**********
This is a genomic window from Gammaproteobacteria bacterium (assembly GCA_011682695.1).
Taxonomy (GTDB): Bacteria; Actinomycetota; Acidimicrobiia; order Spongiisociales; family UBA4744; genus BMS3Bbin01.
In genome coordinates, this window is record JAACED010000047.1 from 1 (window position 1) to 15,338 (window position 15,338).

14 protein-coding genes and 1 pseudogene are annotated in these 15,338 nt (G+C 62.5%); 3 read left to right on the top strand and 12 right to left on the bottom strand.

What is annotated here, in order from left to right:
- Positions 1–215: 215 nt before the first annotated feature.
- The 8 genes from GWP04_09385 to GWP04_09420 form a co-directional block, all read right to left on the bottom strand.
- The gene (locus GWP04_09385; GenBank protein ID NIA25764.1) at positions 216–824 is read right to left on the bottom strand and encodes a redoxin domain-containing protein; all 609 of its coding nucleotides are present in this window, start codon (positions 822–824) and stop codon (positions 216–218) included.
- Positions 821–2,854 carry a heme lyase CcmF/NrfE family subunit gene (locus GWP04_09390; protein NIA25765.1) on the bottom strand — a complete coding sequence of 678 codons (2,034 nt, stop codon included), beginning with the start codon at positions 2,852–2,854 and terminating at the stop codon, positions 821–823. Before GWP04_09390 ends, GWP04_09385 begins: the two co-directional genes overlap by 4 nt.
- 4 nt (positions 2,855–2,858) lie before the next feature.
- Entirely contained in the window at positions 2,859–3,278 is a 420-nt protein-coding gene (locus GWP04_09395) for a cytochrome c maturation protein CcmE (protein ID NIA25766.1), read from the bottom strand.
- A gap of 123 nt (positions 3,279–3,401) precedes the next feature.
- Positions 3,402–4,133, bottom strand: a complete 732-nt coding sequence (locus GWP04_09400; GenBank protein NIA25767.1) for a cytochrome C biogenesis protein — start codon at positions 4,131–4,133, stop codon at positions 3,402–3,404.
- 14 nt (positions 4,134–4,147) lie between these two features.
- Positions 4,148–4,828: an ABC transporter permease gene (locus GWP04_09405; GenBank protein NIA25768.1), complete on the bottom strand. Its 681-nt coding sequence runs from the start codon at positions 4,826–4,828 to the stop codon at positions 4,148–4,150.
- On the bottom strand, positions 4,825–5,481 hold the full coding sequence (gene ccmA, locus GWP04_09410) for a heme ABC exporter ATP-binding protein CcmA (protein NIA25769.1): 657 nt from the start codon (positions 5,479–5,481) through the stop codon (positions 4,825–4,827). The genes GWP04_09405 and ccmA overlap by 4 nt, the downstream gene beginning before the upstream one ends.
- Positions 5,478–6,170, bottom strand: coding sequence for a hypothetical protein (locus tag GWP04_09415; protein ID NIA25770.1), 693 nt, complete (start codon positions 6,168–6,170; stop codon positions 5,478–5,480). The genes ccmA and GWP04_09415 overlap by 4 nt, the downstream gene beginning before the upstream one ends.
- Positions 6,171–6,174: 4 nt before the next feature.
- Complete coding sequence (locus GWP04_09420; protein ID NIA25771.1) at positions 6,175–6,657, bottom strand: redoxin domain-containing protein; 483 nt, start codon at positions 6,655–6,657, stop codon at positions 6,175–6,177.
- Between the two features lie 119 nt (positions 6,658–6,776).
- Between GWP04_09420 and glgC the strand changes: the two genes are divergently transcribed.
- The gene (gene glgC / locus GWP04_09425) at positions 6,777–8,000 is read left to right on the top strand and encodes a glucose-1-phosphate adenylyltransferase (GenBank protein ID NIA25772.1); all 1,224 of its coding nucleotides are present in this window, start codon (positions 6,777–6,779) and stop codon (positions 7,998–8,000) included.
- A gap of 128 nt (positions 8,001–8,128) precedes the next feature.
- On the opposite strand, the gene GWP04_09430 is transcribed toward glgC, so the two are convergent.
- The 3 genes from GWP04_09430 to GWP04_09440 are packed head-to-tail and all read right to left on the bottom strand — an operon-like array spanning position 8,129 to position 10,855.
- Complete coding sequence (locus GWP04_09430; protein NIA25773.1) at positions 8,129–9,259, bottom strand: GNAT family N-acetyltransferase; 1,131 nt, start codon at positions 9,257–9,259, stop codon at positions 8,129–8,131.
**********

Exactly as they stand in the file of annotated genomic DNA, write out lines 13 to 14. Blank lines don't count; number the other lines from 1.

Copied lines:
- Positions 3,402–4,133, bottom strand: a complete 732-nt coding sequence (locus GWP04_09400; GenBank protein NIA25767.1) for a cytochrome C biogenesis protein — start codon at positions 4,131–4,133, stop codon at positions 3,402–3,404.
- 14 nt (positions 4,134–4,147) lie between these two features.